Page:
Unions call for radical policies to save jobs and the economy
Labour federations on Workers’ Day called on the government to introduce radical policies to kick-start the economy that has been negatively affected by Covid-19.
On May 1, the government eased the coronavirus lockdown regulations by downgrading restrictions from level 5 to level 4. Under level 4, about 1.5-million people will return to work as key sectors of the economy, including mining and manufacturing, will be among the first sectors to reopen.
In their Workers’ Day messages on Friday, trade union federations called for a radical transformation of the economy post the coronavirus pandemic, which has infected 5,647 and killed 103 people in SA, as of Thursday.
Cosatu president Zingiswa Losi said this must be characterised by “more radical policies” and decisive action to effect what she described as a thoroughgoing socioeconomic transformation.
Considered a key ally of President Cyril Ramaphosa, Losi called on the government to impose a moratorium on retrenchments in the businesses it is bailing out during the Covid-19 pandemic. “If our taxpayers’ money is going to be used to bail out and help businesses, we need all those companies that are going to receive the money to agree to a moratorium on retrenchments.”
She said her union looked forward to the tabling of a new budget aligned to the needs of an economy reeling from Covid-19. “This budget needs to expand the stimulus package to a minimum of R1-trillion if we seek to defeat unemployment,” said Losi.
According to projections by the National Treasury, SA could lose up to 7-million jobs and see unemployment shooting up from 29.1% to 50%. It projected the economy to contract by 6.4%.
This week S&P Global Ratings downgraded SA further into junk status, citing the effect of the Covid-19 pandemic on the economy and heightened concerns about the long-term sustainability of the country’s debt.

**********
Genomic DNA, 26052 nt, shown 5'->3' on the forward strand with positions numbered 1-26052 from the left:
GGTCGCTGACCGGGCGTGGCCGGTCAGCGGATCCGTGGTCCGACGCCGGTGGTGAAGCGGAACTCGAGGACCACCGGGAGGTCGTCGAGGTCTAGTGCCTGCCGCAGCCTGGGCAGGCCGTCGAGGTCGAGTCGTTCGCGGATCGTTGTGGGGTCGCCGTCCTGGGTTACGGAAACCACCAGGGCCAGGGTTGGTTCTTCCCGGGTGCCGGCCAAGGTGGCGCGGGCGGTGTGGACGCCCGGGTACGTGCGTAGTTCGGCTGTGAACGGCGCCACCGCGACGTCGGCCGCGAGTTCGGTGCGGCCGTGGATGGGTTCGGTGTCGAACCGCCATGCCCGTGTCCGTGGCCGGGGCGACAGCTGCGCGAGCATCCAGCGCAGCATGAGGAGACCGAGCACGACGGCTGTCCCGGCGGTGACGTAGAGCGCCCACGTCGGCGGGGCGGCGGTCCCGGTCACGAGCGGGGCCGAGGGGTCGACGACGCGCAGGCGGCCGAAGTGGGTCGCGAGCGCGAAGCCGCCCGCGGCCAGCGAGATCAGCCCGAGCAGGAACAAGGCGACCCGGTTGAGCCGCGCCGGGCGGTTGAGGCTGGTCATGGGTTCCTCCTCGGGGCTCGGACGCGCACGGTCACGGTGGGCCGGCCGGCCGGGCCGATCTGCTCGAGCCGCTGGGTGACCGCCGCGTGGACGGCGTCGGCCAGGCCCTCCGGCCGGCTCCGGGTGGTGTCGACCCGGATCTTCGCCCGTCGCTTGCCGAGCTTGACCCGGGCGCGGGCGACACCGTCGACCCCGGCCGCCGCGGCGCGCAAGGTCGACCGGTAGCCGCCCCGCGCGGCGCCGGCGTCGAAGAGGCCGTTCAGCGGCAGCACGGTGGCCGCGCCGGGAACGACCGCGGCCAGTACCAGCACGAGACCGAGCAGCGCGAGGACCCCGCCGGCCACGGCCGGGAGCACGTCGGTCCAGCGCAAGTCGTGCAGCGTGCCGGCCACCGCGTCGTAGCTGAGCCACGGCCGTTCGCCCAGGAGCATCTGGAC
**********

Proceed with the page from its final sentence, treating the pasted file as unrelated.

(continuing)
The ratings company said it expects the economy to shrink by 4.5% in 2020, compared with its November forecast of a 1.6% expansion. That’s still more optimistic than the Reserve Bank, which sees GDP declining 6.1% in 2020. Moody’s Investors Service said last week it expects a decline of 6.5%.
On April 21, Ramaphosa announced a R500bn social and economic package aimed at keeping the SA economy going during the pandemic.
It included a special R20bn Covid-19 health budget, wide-ranging support for the most vulnerable through R50bn in expanded social grants, the distribution of food parcels and vouchers, and a R200bn loan guarantee scheme for firms that need additional resources to bridge them through the crisis.
Additional funding of R20bn will be made available to municipalities for the provision of emergency water supply, increased sanitisation of public transport and facilities, and the provision of food and shelter for the homeless.
Losi called on the private sector to join the government’s efforts and called for investments that will spur “inclusive economic growth and create jobs in areas like ports, railways, energy, health, broadband spectrum”. Local procurement must be at the heart of rebuilding the battered economy, she said.
Cosatu thanked the role played by SA health-care workers in the fight against coronavirus in the country.
It also welcomed the Cuban medical team that arrived in SA this week, despite an outcry that they will cost the taxpayer R440m. The Cuban embassy in SA has hit back, saying the medical brigade of 187 Cuban personnel were here to save lives, not enrich themselves.
“Thank you Cuba for your selflessness, and Cosatu workers welcome you with open hands to join our battle to save lives. We do know that certain vested interests are threatened by your acts of solidarity and true humanism,” said Losi.
“We urge tight team work with our health-care professionals and communities to save our people’s lives.”
Cosatu said the coronavirus pandemic has exposed the “ugly reality of corruption, parasitism and rampant looting” as thieves were helping themselves to food parcels meant for the poor. In some cases, councillors allegedly distributed them only to people affiliated to a particular political party.
National Council of Trade Unions (Nactu) president Pat Mphela said public servants were in a Catch-22 situation: save people’s lives or save the economy. “We will forever be indebted to our front line workers … for their relentless spirit in fighting the pandemic,” he said.
Mphela said the government must identify opportunities for job creation through localisation to boost the struggling economy.
Federation of Unions of SA (Fedusa) general secretary Riefdah Ajam said they marked Workers’ Day by launching a R100,000 fund to assist its affiliated unions to procure personal protective equipment.
“This new Fedusa facility has been driven by the need to urgently address the rising demand for social protection and support programmes to an unprecedented level of importance as the economy reopens under level 4.”